7. “Smoove Kriminal”
The beat is a strong contender for favorite thus far. It’s simple, but perfect for what she’s pulling off here. Man, this is so smooth. Young M.A hasn’t broken a sweat yet. I would love a mixtape with her and Mustard. He could lace her. “Smoove Kriminal” has a single feel to it. All the tricks are landing. This has that Cam’ron on Rap City bounce to it. That Bobby Shmurda losing his hat in the clouds bounce. “Moonwalking on a hater” is a caption I would’ve used in 2017. Still, “Smoove Kriminal” is a keeper.
8. “Stubborn Ass”
I believe this is the first record that’s three minutes long. A slower build-up. M.A is speaking to a woman. Production-wise, this feels like a Drake record. It has that under water, R&B-for-mermaids texture that 40 loves. M.A sounds good. “Trust me it’s easy, like eating a popsicle.” Yeah, she’s killing this one. She’s probably a hard person to debate with. The wordplay covers all the bases of relationship quarrels. Down to the details of not washing the dishes. Production switches up. The drums suddenly became firecrackers. I like this record a lot.
The burp, lol. “Fuck it, keep that.” Drunk M.A in the booth is my favorite M.A. “She with you, but she still stalks me on some creep shit” lol, okay. Pure stunt bars. This album is like running on a treadmill—in motion, but not going anywhere. Not in love with this one. It’s filler.
10. “She Like I’m Like”
Oh, a flute. The wind instrument is a nice change of pace. Let’s see how these drums drop. Update: they aren’t too bad. I can’t help but think of “Mask Off” but “She Like I’m Like” isn’t exactly a replica. She’s sliding across the beat. The delivery is smooth as silk. I can’t get over how dated the beat feels, though. A year or two late. I wish M.A would’ve built a better canvas for this painting. The dine-and-dash line got a chuckle out of me. She’s good as a rapper, but the production is holding a lot of these songs back. “She Like I’m Like” would have been better over “Mask Off.”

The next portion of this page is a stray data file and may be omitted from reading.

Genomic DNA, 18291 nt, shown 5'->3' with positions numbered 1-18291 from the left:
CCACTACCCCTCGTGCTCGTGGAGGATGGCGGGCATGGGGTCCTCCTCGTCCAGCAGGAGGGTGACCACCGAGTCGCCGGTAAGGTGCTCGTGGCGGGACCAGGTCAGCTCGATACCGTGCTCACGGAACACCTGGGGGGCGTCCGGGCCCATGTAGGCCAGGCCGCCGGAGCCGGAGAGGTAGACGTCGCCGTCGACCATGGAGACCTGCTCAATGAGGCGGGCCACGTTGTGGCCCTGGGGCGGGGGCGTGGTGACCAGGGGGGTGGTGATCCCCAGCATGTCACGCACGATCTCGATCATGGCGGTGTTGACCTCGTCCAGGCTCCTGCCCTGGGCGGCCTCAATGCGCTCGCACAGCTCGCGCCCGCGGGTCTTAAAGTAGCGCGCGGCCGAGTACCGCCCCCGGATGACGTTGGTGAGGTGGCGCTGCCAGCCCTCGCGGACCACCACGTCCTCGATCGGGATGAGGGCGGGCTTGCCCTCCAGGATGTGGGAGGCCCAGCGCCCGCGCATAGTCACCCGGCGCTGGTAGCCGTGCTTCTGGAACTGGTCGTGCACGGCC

There’s more emotion in the production. It’s heavier than the prior songs. Let’s see if Young M.A opens up here. Getting breakup song vibes from this one. I wish Lil Wayne would’ve had a verse. It’s good. She’s doing a bit more with the melodic vocals. Not a bad song, but I’m not emotionally invested in this story. M.A is good with conveying, the hook is strong, but the vocals don’t have the same weight. On the fence about whether I’ll revisit.
A sample? Not sure where it’s from. The transition, musically, is one of the best of the album thus far. Great sequencing from “Numb” into “Bipolar.” It would be better if the two songs paired together. “Bipolar” is more gripping. She’s opening up about a relationship; a turbulent one. This one is short but solid.
A change of pace. The confident, larger-than-life Young M.A is back. The bars are sharp. “I rather be in some pussy than do this interview,” hahahahaha. That’s a quote. Love the energy. The production doesn’t transform “Bleed” into the banger it should be, but she’s making up for the blandness. M.A is a personality that can electrify. “It was either get rich or die and I had to choose.” The brashness is infectious. This is good, but like several records before it, would have benefited by a better beat.
14. “No Love”
I need Puffy to executive produce the next Young M.A album. He would get her right. Wait. There’s something nice happening here. I love the way she’s conversing with the sample. Oh, yes, this is it. She’s getting candid about her brother’s murder. She needed this beat. There’s so much passion in her voice. The words are spilling out like a puncture wound. I can feel the mic melting. Ah, the hook with the Auto-Tune was unnecessary. She sounds like A Boogie without da Hoodie. Still, despite that Auto-Tune hook, the best song thus far. Keeper.
15. “Car Confessions”
Give Young M.A all the sample beats. I need her to do an entire album with The Heatmakerz. She’s skating over this chop of Heather Headley’s “In My Mind.” “Things went from moving fast to slow motion.” When she’s in this bag, full of imagery and realism, she’s in a world of her own. The flow and her voice make every line candy to the ears. “I know it’s been a drought but to my fans don’t go dry on me.” “I’m here to inspire.” Feels like an outro. Young M.A is acknowledging a lot of haters on this album. Outside of that incident with Kodak Black, I haven’t seen anyone say a bad word about her. Whoever is hating, she isn’t taking her foot off their neck. Someone call Just Blaze.